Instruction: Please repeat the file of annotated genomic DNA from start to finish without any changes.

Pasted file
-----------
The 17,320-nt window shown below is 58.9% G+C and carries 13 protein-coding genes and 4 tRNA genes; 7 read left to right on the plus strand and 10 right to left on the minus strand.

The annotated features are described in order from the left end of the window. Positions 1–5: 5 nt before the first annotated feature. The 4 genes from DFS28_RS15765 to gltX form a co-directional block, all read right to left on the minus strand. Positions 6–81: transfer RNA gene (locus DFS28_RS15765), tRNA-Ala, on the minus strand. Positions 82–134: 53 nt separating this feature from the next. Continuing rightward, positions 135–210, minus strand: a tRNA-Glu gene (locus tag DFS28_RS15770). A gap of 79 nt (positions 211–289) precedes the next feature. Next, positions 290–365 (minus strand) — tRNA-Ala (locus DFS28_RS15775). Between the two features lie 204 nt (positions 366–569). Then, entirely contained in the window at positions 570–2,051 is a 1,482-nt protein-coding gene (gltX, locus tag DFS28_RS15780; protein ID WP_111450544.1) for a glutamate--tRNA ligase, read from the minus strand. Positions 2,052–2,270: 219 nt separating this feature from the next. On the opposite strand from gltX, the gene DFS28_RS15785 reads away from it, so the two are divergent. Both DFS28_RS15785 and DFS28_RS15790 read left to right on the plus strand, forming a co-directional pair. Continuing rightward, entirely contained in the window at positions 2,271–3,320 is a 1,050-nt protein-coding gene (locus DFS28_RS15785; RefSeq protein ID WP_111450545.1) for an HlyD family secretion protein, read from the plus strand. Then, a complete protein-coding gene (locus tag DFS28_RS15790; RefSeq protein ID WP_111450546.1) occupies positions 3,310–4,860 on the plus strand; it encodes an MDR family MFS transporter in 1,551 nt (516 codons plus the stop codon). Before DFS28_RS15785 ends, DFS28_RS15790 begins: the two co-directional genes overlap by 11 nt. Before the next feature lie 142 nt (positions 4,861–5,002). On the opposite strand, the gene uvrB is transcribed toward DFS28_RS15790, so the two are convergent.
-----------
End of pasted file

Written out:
The 17,320-nt window shown below is 58.9% G+C and carries 13 protein-coding genes and 4 tRNA genes; 7 read left to right on the plus strand and 10 right to left on the minus strand.

The annotated features are described in order from the left end of the window. Positions 1–5: 5 nt before the first annotated feature. The 4 genes from DFS28_RS15765 to gltX form a co-directional block, all read right to left on the minus strand. Positions 6–81: transfer RNA gene (locus DFS28_RS15765), tRNA-Ala, on the minus strand. Positions 82–134: 53 nt separating this feature from the next. Continuing rightward, positions 135–210, minus strand: a tRNA-Glu gene (locus tag DFS28_RS15770). A gap of 79 nt (positions 211–289) precedes the next feature. Next, positions 290–365 (minus strand) — tRNA-Ala (locus DFS28_RS15775). Between the two features lie 204 nt (positions 366–569). Then, entirely contained in the window at positions 570–2,051 is a 1,482-nt protein-coding gene (gltX, locus tag DFS28_RS15780; protein ID WP_111450544.1) for a glutamate--tRNA ligase, read from the minus strand. Positions 2,052–2,270: 219 nt separating this feature from the next. On the opposite strand from gltX, the gene DFS28_RS15785 reads away from it, so the two are divergent. Both DFS28_RS15785 and DFS28_RS15790 read left to right on the plus strand, forming a co-directional pair. Continuing rightward, entirely contained in the window at positions 2,271–3,320 is a 1,050-nt protein-coding gene (locus DFS28_RS15785; RefSeq protein ID WP_111450545.1) for an HlyD family secretion protein, read from the plus strand. Then, a complete protein-coding gene (locus tag DFS28_RS15790; RefSeq protein ID WP_111450546.1) occupies positions 3,310–4,860 on the plus strand; it encodes an MDR family MFS transporter in 1,551 nt (516 codons plus the stop codon). Before DFS28_RS15785 ends, DFS28_RS15790 begins: the two co-directional genes overlap by 11 nt. Before the next feature lie 142 nt (positions 4,861–5,002). On the opposite strand, the gene uvrB is transcribed toward DFS28_RS15790, so the two are convergent.